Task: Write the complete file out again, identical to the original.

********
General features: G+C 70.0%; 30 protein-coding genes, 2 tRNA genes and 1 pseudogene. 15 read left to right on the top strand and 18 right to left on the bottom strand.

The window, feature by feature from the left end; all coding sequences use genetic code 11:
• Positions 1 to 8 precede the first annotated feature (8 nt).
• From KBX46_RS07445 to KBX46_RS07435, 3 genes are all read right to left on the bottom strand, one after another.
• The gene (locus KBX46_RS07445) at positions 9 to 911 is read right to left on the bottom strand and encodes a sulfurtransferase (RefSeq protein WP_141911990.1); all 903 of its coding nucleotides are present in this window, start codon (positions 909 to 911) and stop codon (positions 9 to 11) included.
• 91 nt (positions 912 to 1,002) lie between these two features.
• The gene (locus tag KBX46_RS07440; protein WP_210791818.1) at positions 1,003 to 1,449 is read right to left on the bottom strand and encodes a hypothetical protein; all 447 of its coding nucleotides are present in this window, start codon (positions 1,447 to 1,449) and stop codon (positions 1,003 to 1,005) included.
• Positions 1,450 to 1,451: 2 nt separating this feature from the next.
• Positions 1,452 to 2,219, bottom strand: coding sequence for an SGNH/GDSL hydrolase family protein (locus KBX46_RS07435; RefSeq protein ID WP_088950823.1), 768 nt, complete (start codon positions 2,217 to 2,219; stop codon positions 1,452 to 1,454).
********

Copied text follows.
General features: G+C 70.0%; 30 protein-coding genes, 2 tRNA genes and 1 pseudogene. 15 read left to right on the top strand and 18 right to left on the bottom strand.

The window, feature by feature from the left end; all coding sequences use genetic code 11:
• Positions 1 to 8 precede the first annotated feature (8 nt).
• From KBX46_RS07445 to KBX46_RS07435, 3 genes are all read right to left on the bottom strand, one after another.
• The gene (locus KBX46_RS07445) at positions 9 to 911 is read right to left on the bottom strand and encodes a sulfurtransferase (RefSeq protein WP_141911990.1); all 903 of its coding nucleotides are present in this window, start codon (positions 909 to 911) and stop codon (positions 9 to 11) included.
• 91 nt (positions 912 to 1,002) lie between these two features.
• The gene (locus tag KBX46_RS07440; protein WP_210791818.1) at positions 1,003 to 1,449 is read right to left on the bottom strand and encodes a hypothetical protein; all 447 of its coding nucleotides are present in this window, start codon (positions 1,447 to 1,449) and stop codon (positions 1,003 to 1,005) included.
• Positions 1,450 to 1,451: 2 nt separating this feature from the next.
• Positions 1,452 to 2,219, bottom strand: coding sequence for an SGNH/GDSL hydrolase family protein (locus KBX46_RS07435; RefSeq protein ID WP_088950823.1), 768 nt, complete (start codon positions 2,217 to 2,219; stop codon positions 1,452 to 1,454).